Turned up to eleven: Fair and Balanced

Wednesday, April 05, 2006


Known Unknowns
Our beloved Secretary of Defense, the wise and all knowing Don Rumsfeld, once famously discussed "known knowns, known unknowns, and unknown unknowns" with respect to the know well known phantom WMD in Iraq. His comments were widely mocked at the time, but this is in fact an interesting area of thought, at least for us scientist types. Not so much with respect to phantom WMD or ill-advised foreign wars of choice, but in much more esoteric arenas.

There has been a bit more than a century of microbiological research done so far. A great deal of work occured in the pre-genetic era, and the vast majority of microbiology time is pre-molecular biology. However, the march of progress and the exponential growth of the science community (as marked in people working in the field as well as the literature) leads to a spiralling upward of information. A new entrant into the field of microbiology (such as a new grad student or young assistant professor...) might well be concerned that there are no interesting problems to solve.

So, to illustrate the depths of our ignorance, I will point you to a recent paper on lowly Escherichia coli K-12. It isn't just that E. coli is by far the most studied organism on the planet, the K-12 lab strain is essentially the progenitor of all the lab strains used for molecular biology research (if you ever cloned a gene into E. coli as part of a classroom or research project, it was almost certainly a derivative of K-12). In this particular paper, the investigators identified some genes that are crucial to biofilm formation, a recently very well studied phenotype.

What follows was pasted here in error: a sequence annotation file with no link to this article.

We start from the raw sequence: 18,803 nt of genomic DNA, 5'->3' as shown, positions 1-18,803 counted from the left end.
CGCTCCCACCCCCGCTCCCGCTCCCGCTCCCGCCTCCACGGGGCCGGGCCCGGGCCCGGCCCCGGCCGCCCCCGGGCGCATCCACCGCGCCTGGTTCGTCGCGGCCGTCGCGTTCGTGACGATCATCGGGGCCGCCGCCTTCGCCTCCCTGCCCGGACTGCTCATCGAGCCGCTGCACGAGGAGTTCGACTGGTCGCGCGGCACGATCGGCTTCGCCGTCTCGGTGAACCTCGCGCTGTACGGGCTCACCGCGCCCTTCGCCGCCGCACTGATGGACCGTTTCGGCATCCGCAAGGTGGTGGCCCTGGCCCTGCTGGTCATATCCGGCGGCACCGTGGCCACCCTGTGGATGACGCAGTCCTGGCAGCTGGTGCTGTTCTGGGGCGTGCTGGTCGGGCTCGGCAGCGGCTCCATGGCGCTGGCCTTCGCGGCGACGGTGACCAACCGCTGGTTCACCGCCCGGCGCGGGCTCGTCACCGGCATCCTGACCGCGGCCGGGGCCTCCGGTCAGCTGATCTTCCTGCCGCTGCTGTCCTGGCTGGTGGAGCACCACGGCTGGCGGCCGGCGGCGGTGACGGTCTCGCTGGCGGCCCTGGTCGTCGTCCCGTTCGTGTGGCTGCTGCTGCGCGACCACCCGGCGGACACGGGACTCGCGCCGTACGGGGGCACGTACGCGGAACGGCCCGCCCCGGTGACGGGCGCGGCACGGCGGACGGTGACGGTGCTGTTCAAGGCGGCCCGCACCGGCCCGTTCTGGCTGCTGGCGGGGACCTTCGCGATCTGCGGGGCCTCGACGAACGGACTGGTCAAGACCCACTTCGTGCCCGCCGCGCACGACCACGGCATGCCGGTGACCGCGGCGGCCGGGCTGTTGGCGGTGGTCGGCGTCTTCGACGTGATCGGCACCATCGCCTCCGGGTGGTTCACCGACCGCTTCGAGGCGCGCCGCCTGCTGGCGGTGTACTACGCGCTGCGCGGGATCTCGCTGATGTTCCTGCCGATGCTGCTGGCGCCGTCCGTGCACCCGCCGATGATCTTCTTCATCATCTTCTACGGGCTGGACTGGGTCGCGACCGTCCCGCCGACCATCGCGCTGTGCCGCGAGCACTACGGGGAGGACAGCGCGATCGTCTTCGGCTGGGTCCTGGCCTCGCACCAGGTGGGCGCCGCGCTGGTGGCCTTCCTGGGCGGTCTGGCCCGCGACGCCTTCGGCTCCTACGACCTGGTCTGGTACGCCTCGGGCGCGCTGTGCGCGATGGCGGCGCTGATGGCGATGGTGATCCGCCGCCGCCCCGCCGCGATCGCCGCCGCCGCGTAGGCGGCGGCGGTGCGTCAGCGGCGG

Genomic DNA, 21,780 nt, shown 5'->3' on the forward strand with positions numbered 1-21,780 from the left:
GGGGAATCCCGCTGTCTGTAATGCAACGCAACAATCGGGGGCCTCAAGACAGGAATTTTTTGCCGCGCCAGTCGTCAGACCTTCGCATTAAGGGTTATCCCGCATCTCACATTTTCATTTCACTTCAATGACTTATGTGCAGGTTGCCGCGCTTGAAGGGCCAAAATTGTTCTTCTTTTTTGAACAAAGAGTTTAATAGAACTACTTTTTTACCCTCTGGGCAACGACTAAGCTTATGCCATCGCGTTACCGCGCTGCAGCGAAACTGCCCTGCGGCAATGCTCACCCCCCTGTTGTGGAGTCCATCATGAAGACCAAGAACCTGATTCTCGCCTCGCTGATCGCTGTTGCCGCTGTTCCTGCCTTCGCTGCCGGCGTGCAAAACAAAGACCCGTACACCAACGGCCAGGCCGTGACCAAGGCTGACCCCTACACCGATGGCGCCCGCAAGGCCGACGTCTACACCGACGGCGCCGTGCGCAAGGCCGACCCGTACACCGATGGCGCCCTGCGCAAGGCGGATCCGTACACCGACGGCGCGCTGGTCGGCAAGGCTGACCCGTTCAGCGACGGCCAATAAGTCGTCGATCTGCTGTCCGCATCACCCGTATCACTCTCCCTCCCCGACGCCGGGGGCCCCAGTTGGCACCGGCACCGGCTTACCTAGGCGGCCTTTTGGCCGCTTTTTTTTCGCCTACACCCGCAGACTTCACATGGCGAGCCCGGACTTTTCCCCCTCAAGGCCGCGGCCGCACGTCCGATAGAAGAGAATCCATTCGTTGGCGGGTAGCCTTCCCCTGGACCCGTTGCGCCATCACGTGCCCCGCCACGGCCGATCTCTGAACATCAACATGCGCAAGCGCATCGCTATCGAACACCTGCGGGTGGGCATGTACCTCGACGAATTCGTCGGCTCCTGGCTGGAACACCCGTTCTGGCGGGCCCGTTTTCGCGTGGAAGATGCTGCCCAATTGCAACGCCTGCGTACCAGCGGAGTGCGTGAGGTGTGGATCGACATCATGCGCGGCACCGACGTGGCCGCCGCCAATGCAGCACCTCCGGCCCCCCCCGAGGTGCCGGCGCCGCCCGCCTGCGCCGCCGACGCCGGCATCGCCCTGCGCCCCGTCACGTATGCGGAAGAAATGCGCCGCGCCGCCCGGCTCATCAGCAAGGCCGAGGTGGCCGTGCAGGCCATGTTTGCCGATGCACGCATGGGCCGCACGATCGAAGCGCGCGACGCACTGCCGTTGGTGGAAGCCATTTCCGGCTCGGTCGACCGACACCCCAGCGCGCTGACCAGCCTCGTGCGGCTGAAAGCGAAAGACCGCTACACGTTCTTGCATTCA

Now E. coli has approximately 4 million base pairs of sequence, which has been completely identified on a base by base basis (to see a list of all the microbial genome projects, see this NCBI page). The K-12 sequence was completed in 1997, and 16 total E. coli genomes are either complete or in the assembly stage of sequencing. The total number of identified protein coding genes is 4237. If you click on the link you will go to a table of all the predicted and known proteins in this extraordinarily well studied organism. If you go down that table, you will find, very quickly, "hypothetical protein b0005" and "hypothetical protein b0006". If you go through the entire list, you will find quite literally thousands of "hypothetical" and "putative" proteins. If it is called "putative something" that means that based on sequence homology someone has predicted that sequence should encode some particular functional protein. If it is labeled "hypothetical protein" that means quite literally that no one has any idea what it does.

Get to work!!!